I teach in Calgary, and the course (every school I've checked) is right around $600, plus it costs approx $125 to take the test. In Alberta they just changed the test to a road test this year. Probably a little more than the country average because everyone in our city has too much money for their own good.
 

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my wife takes hers on the 27th of April through Alberta Safety council and it was 400 for the weekend course.

It's killing her. She just bought a Triumph TT600 and she is very anxious to get going.
 

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$25!

I was trying to get my wife in as well and the cheapest is $175 all the way up to $300-400. The former being at the MVA and latter(you guessed it) HD!

Our registration opened late Feb and filled in less than a month through the WHOLE year. I found one MSF ERC in Sep.

glad you got in and your taking it RED.

Hope I'll have better luck next year................
 

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Or...............you good just join the Marine Corps get yourself posted to Hawaii and you will most likely get Wombat training you for nothing! :)

Wombat forgot to mention he is also an instructor:p

DaveM:cool:
 

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...I would highly recommend to every one to take this course, its $25 so why not....
More than 10X here in CA - good for MI subsidising to that degree.
Like you say, Tom, why wouldn't anyone take advantage of it at that, with the associated benefits beyond the primary objective?

Michelle aced hers with very little real world riding experience, and felt it was invaluable.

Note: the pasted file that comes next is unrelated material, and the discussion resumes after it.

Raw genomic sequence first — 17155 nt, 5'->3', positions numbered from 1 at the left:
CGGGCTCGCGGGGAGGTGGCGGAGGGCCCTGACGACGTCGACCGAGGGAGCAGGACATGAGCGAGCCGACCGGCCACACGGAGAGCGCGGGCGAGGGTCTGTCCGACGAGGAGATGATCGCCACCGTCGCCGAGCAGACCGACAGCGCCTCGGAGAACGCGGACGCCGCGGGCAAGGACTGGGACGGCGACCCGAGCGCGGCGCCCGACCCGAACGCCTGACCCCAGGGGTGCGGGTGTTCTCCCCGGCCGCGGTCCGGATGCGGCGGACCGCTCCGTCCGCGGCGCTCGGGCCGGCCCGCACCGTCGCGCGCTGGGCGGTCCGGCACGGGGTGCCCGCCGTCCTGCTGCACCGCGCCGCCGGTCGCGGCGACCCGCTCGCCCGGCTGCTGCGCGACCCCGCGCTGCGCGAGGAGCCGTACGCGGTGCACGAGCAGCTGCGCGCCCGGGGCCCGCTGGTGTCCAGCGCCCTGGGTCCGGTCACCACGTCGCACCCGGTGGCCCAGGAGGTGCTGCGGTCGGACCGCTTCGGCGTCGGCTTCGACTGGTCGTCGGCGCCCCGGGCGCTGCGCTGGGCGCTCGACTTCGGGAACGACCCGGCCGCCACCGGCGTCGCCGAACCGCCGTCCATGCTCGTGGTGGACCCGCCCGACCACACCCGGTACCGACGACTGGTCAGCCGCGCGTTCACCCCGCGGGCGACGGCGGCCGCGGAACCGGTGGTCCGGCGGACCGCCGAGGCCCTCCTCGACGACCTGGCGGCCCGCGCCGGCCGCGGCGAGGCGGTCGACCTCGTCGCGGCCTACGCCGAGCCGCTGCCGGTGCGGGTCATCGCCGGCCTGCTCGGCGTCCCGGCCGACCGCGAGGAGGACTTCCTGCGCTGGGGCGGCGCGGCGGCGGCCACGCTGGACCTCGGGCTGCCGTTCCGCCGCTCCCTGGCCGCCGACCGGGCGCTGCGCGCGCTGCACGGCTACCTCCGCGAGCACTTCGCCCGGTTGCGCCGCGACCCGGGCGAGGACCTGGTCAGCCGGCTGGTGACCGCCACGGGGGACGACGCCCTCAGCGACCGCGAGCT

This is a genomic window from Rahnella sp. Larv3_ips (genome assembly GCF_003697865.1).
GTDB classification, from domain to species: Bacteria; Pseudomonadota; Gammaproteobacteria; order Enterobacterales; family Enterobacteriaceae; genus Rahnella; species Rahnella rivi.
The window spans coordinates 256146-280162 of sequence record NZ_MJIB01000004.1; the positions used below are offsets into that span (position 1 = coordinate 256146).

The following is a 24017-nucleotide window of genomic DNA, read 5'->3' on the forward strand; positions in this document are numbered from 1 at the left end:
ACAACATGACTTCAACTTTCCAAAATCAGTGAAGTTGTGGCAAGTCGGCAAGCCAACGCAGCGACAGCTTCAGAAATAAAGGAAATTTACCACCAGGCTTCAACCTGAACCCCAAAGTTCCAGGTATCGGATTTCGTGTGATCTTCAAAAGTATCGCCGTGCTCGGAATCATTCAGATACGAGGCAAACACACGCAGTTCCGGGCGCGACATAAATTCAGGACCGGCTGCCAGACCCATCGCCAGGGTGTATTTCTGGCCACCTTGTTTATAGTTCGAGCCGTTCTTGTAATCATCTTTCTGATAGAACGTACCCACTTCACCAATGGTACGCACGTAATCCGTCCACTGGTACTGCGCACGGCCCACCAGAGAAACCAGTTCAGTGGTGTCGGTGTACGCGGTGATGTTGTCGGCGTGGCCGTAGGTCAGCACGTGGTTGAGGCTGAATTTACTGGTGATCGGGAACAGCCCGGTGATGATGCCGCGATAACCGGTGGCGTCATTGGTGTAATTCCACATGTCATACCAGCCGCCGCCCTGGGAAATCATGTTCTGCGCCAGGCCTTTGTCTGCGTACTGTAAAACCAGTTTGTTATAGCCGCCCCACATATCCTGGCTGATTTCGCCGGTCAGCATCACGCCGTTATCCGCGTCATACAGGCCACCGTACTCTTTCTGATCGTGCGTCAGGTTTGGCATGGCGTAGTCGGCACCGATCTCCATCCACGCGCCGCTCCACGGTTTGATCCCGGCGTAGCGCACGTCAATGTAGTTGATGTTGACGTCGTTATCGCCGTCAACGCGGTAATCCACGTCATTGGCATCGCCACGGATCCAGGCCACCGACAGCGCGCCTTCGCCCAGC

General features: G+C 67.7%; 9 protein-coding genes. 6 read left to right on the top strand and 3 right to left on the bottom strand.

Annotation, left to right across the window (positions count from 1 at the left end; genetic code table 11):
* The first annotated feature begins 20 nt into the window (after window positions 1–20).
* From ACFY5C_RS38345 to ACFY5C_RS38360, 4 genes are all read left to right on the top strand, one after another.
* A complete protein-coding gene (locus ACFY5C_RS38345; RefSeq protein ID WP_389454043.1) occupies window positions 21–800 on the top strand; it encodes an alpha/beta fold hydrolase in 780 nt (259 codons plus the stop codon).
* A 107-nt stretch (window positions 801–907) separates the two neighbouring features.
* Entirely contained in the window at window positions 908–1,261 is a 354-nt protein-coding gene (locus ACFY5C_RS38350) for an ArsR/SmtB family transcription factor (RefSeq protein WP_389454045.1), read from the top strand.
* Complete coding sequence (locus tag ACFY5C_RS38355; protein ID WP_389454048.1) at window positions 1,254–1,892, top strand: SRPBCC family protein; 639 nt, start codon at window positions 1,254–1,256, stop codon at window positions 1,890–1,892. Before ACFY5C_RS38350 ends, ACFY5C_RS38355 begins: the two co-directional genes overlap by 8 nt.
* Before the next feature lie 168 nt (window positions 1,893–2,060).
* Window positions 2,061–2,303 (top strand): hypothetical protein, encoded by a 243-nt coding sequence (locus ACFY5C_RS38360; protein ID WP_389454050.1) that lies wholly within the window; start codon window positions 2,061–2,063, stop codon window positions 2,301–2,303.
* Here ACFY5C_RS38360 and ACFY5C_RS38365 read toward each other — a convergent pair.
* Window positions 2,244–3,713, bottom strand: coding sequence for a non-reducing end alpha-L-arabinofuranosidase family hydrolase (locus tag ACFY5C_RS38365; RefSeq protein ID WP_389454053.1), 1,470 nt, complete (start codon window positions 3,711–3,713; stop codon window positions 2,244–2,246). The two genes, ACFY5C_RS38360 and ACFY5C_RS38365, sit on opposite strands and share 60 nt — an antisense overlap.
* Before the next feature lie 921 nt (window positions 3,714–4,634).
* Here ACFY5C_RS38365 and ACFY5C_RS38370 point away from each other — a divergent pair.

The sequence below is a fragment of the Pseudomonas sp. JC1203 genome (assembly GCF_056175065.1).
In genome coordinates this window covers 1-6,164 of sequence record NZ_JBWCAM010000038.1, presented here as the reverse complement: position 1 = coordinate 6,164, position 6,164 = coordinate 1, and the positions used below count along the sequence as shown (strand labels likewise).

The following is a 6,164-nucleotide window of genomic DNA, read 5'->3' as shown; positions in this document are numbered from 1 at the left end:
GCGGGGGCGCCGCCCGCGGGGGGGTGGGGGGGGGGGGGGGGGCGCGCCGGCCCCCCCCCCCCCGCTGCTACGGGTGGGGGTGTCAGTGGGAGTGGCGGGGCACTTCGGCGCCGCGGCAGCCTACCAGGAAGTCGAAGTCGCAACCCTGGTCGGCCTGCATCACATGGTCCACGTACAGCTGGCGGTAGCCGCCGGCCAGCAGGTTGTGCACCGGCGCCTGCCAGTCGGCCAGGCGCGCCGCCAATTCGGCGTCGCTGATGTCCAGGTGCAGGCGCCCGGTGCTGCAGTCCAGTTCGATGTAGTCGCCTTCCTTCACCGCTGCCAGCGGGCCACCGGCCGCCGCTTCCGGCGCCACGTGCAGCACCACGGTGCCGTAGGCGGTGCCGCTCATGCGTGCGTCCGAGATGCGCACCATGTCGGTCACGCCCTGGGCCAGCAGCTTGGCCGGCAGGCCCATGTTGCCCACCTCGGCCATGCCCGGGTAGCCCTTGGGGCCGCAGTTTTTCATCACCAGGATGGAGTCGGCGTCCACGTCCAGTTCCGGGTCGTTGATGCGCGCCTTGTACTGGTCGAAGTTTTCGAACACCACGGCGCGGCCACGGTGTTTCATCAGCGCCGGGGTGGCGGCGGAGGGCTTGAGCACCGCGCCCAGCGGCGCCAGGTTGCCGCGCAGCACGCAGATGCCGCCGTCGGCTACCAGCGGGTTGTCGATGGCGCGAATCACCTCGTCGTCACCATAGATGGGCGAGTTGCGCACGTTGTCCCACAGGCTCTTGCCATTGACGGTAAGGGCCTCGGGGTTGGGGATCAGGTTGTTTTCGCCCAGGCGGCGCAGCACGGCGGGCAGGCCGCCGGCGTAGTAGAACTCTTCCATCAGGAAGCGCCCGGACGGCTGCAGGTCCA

She said the best thing she learned (as far as the testing part goes) was for the manouvers (figure 8's etc) to look where she wanted to go rather than at the bars.
She was first to lead off each test after the instructor demo & led the way for the rest of the class to match her scores.

Looking forward to some nicer weather so we can get out & enjoy some trips together.
 

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I took the expirienced riders course about 6 months ago. I think the courses really help to reinstate the necessary skills to keep you alive while riding. The place I went also offers a "sport bike" course as well and I will be attending that as soon as my schedule aligns with theirs.
There is always something to be learned from these courses...even if it is something you already know, you should come out of it with a bit more experience.
 

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I don't get it. What's included in MSF?
What you guys are speking about sounds very much like what's included in traffic school over here, a obligatory school to get your license. Involves learning all the traffic rules and laws, learning about the vehicle, learning about traffic and behavior.